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Seeking Food Sovereignty on Turtle Island

Joy Gothard presents Bishop Mark MacDonald with a prayer flag representing the Four Directions

July 11, 2015

By act

By Sheilagh McGlynn, PWRDF Facilitator

The staff at PWRDF is very lucky to work down the hall and around the corner from Mark McDonald, the National Indigenous Anglican Bishop. When Suzanne and I realized that Mark was leading a course the same week as the Sharing Bread (Two) program at Sorrento we sat down for tea together to talk about merging our two groups for a day to talk about the issue of food security in Indigenous communities in Canada. This idea grew into a wonderful collaboration that we experienced today.

Our day started with introductions to help the two groups know each other on a deeper level. We did this in the Indigenous style of gathering in a circle and taking our time to allow the process to happen. What I found interesting was hearing where people came from and what Indigenous band or territory it was connected to.

We then participated in a small activity out of’s new resource Off the Grid: Just Food! It was about “Feeding My Family in the Arctic.” It is a simple exercise that shows the costs of simple foods (a head of cabbage, a container of frozen concentrated juice, etc.) in the Arctic. The group engaged in a lively discussion over the fact that a case of 24 500ml bottles of water could cost $105.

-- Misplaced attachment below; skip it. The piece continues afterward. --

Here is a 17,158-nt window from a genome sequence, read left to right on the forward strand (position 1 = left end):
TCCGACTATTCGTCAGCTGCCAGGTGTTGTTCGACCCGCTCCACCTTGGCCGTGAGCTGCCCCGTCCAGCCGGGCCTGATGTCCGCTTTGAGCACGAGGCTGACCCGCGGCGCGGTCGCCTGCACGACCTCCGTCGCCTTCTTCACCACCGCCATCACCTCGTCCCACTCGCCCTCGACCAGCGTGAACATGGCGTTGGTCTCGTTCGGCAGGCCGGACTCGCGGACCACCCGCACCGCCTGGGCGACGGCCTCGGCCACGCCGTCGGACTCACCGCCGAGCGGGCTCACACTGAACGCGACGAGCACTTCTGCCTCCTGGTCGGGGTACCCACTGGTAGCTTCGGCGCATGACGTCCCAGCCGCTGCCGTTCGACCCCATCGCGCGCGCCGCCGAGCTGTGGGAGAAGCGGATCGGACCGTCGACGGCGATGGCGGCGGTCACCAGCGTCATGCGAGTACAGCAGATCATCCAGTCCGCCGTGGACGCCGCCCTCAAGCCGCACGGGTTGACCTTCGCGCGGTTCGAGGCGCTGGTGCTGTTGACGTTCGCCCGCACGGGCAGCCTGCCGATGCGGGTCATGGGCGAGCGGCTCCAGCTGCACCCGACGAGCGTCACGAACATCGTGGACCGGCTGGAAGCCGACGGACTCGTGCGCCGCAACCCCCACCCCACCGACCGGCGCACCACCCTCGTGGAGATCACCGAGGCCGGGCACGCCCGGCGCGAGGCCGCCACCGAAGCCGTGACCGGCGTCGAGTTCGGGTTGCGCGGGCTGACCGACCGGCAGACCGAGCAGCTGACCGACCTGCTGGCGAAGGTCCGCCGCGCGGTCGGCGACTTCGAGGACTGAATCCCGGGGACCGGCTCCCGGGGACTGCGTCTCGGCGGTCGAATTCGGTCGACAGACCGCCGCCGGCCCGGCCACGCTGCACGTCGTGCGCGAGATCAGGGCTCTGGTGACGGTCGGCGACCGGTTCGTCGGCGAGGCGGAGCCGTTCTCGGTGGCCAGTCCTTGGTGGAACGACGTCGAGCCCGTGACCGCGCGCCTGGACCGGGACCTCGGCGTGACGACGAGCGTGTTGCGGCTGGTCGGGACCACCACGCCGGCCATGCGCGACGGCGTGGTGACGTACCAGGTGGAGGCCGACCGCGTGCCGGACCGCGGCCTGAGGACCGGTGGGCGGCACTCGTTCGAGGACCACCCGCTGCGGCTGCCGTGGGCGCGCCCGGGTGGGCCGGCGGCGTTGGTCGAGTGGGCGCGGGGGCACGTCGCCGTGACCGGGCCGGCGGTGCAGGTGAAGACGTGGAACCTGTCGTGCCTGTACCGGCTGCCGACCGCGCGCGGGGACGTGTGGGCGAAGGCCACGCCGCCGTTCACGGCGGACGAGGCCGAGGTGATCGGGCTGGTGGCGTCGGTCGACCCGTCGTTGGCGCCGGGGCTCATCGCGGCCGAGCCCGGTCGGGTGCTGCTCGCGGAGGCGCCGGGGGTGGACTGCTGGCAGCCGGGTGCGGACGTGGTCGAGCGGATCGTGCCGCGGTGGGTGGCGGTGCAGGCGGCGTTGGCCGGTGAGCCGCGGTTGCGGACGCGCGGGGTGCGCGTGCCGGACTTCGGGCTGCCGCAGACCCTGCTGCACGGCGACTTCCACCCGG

Mark then led us through a beautiful history of food in Indigenous cultures. Historically permaculture was practiced. In many areas hunting, fishing and gathering of wild rice (a sacred food) contributed to a healthy diet. The food security of Indigenous communities suffered dramatically with the introduction of Western agriculture. Colonization didn’t allow for the nomadic nature of Indigenous Communities and their food security declined dramatically.

We learned that for Indigenous communities being able to hold on to their culture brings food security… and food security means they are holding on to their culture. The two realities are interlinked. We have been talking about the issues of food aid, food security and food sovereignty this week. One course participant made the connection that Indigenous communities need to have control over the food they eat. They are in need of food sovereignty.

A vital question was asked near the end of our session – What can we do?! Mark provided us with some concrete issues that we can respond to: the need for clean water and for adequately funded education in Indigenous communities; attitudinal changes in our relationships with Indigenous peoples and advocacy on a range of Indigenous rights concerns.

It was an energizing day and a good meeting of our two groups. We ended the day in a prayer to the Four Directions led by Bishop Mark.

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